The climate crisis, water pollution caused by microplastics, health concerns – there are enough reasons and thus also a current trend to keep the plastic content of packaging materials as low as possible. Or to go straight for fiber-based materials, such as cellulose.
The major limiting factor for fiber-based packaging in the food sector is, of course, product protection. In the food sector, fiber-based packaging has often been laminated for reasons of shelf life. This plastic laminate on the fiber material can considerably impair its recyclability.
Even where it would theoretically be possible to separate the plastic from the fiber during disposal, this separation option is not used by the majority of consumers. In the case of paper packaging with plastic film, this therefore generally means that the entire packaging either ends up in waste paper or in plastic recycling. Neither is definitely optimal in terms of the circular economy and resource conservation. "A significant example of this separable composite is the classic yogurt cup with a cardboard sleeve, plus an aluminum board and – but less and less lately – a plastic lid. Since it is well known that consumers generally do not separate these packaging components when disposing of them in the yellow bag, the entire cup is also considered to have poor recyclability. This is despite the fact that all the components have very good sorting and recycling properties if they were disposed of separately. That's why there are also developments to make separability easier and easier or to dispense with films completely or as far as possible," analyzes PACOON managing director Peter Désilets.
Research steps on the gas
That was the not-so-good news. However, there is also good news: coating technology in particular is currently developing at a rapid pace. For example, there is now already packaging consisting of almost one hundred percent cellulose, which can keep up with classically foiled variants for some product groups in terms of parameters such as best-before date and product protection. "Exactly which barriers are used there is not readily disclosed. But they can be algae-based variants, plasma coatings, sugar-based barriers or even 'solgel' applications. The number of solutions is diverse and research is being done in many directions. They can be used to achieve very good values for grease, oil or water resistance and, in combination with other board components such as primers, also very good oxygen and water vapor values. However, the highest hurdle is not the plastic barriers, but still the aluminum barriers," says Désilets.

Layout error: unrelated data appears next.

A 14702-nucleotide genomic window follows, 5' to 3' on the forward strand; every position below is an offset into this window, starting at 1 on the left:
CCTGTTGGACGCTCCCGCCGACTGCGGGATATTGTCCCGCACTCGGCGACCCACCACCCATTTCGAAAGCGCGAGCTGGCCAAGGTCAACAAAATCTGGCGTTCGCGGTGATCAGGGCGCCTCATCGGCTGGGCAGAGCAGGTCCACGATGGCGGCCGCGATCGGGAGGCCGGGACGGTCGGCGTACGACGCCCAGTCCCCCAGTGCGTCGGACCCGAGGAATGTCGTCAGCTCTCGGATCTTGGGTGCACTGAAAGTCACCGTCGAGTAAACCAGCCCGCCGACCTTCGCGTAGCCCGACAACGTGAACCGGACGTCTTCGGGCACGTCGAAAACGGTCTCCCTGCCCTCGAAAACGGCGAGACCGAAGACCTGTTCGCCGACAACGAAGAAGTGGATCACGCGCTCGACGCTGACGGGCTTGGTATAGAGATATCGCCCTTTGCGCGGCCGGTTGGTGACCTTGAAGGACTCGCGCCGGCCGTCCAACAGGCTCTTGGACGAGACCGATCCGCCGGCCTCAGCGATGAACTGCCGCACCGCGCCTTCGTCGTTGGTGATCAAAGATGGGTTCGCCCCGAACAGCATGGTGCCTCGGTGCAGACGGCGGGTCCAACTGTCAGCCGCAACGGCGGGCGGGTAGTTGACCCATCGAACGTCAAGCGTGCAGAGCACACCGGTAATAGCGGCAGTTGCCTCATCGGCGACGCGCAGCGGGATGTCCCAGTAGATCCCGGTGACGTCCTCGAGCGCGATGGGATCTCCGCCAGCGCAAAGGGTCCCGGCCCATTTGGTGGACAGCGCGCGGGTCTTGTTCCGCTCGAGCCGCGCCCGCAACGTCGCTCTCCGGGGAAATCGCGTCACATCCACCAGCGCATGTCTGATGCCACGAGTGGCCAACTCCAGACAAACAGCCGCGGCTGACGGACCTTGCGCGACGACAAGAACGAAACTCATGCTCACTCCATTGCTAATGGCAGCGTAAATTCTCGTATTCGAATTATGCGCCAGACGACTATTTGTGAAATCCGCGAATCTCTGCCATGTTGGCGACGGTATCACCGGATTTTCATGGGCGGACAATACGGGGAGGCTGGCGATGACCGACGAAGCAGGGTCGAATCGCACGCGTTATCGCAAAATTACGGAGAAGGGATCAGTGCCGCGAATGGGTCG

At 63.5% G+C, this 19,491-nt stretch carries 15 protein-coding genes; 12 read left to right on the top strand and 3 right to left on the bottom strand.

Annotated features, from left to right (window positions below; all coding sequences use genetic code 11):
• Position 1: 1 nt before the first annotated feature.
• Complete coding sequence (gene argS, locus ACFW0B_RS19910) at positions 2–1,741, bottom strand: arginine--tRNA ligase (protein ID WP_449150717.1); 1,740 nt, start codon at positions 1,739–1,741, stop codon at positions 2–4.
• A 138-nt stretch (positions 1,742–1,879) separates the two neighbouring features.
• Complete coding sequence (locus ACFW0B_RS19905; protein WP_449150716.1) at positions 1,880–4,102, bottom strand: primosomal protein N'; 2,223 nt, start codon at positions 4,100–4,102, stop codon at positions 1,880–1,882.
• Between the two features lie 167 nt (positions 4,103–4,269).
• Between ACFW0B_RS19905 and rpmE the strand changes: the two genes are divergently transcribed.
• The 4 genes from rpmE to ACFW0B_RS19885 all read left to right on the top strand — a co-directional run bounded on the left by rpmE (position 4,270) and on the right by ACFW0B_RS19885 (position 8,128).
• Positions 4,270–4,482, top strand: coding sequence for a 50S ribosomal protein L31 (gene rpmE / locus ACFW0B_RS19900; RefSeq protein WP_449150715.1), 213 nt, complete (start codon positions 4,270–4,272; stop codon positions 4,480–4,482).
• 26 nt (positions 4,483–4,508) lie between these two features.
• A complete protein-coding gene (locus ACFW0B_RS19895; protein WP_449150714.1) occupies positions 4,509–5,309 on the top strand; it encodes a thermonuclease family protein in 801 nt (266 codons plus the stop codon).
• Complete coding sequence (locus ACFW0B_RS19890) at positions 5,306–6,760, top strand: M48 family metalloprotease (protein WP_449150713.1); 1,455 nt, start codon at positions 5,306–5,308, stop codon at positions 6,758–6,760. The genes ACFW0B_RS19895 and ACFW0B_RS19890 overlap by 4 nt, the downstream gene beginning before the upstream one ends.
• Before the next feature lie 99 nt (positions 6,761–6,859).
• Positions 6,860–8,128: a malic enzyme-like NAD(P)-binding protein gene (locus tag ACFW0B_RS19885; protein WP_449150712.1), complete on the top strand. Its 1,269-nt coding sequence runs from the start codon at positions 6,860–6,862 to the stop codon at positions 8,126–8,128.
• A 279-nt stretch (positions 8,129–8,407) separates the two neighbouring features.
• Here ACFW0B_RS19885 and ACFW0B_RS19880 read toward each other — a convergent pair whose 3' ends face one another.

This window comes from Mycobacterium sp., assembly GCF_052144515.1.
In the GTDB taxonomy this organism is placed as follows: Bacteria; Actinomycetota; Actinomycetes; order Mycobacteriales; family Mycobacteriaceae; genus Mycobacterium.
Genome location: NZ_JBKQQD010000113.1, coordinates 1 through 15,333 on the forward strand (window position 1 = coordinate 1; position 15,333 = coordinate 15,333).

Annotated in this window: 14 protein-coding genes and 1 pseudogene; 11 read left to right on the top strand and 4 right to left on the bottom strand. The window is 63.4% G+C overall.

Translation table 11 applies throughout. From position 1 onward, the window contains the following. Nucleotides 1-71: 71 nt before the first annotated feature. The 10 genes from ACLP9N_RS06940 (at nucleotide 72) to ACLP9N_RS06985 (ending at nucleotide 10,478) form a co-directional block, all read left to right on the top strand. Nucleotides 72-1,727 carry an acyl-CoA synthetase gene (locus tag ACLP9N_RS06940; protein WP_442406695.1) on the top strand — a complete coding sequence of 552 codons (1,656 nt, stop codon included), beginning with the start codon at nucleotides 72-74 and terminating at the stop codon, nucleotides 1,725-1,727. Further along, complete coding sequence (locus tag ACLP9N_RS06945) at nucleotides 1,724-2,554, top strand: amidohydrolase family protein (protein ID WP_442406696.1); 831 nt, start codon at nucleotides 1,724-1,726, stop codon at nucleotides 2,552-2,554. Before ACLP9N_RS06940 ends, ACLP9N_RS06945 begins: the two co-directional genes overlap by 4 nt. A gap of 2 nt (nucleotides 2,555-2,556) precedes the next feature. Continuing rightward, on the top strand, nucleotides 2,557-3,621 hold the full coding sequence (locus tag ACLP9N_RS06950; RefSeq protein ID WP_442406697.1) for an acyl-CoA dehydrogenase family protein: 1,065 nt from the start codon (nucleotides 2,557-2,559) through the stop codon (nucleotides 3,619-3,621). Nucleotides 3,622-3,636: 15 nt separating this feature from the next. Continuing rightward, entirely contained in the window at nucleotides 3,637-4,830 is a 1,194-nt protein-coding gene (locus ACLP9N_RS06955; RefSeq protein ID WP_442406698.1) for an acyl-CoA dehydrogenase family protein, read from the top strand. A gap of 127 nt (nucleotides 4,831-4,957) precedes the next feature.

Researchers are also working on a number of processes that solve the barrier dilemma by allowing extremely thin and often biodegradable coatings. Films can now be applied using wet chemical processes, making it easier to use biodegradable materials. The goal is also to apply aluminum or silicon oxide to fiber-based packaging by vapor deposition. This would allow a barrier layer of just 60 nanometers, as demonstrated by the Fraunhofer Institute for Process Engineering and Packaging IVV. PACOON is also tinkering with this, as Peter Désilets reveals, "We ourselves are in contact with barrier suppliers who can apply a barrier of five to 20 nanometers."
Market on the rise
In any case, fiber-based packaging is currently experiencing a boom. More than $425 billion accounted for the global market for these materials in 2022. The industry expects further increases over the next five years, with molded pulp and flexible papers likely to come into focus alongside corrugated board, folding cartons, and specialty papers, for example to establish alternatives for liquid products in the cosmetics sector. According to Desiléts, "These molded fiber packages are on the market in different versions: as so-called dry mold or wet mold packages, i.e. dry molded or wet molded containers. Fiber injection molding, as in plastic injection molding, is also already being tested. And we'll soon see more and more packaging in this area that produces complete hollow bodies from a single mold."
Meanwhile, there is no shortage of unconventional ideas coming out of the start-up world. Which of them will be able to establish themselves in the long term, of course, remains to be seen. Fiber-based materials made from agricultural waste, for example, are considered to have a long-term future. Grass has been around for a few years, so has bagasse, silfie is being tested, hemp is undergoing trials, and straw represents a huge resource volume. In Asia, the use of bamboo fibers and rice straw has not been uncommon for a long time, sugar cane fibers from Latin America as well. What they all have in common is on the one hand the use of a waste product, and on the other hand they are in line with the trend, because wood as a basic material for paper and cardboard is currently also viewed negatively from the point of view of deforestation. Here, these alternative waste materials could provide relief, at the same time still have a lower CO2 footprint and are regionally available in part in large quantities. But it is not only from land that these resources enter the packaging market. Alternative 'fiber materials' such as seaweed or algae also come from water. "The big challenge is the economic viability and the health risks that can be transferred from agricultural residues or even production residues through packaging to the packaged goods. There is also a lot of research and investigation in this area to avoid bringing the next problem into the house," says Peter Désilets.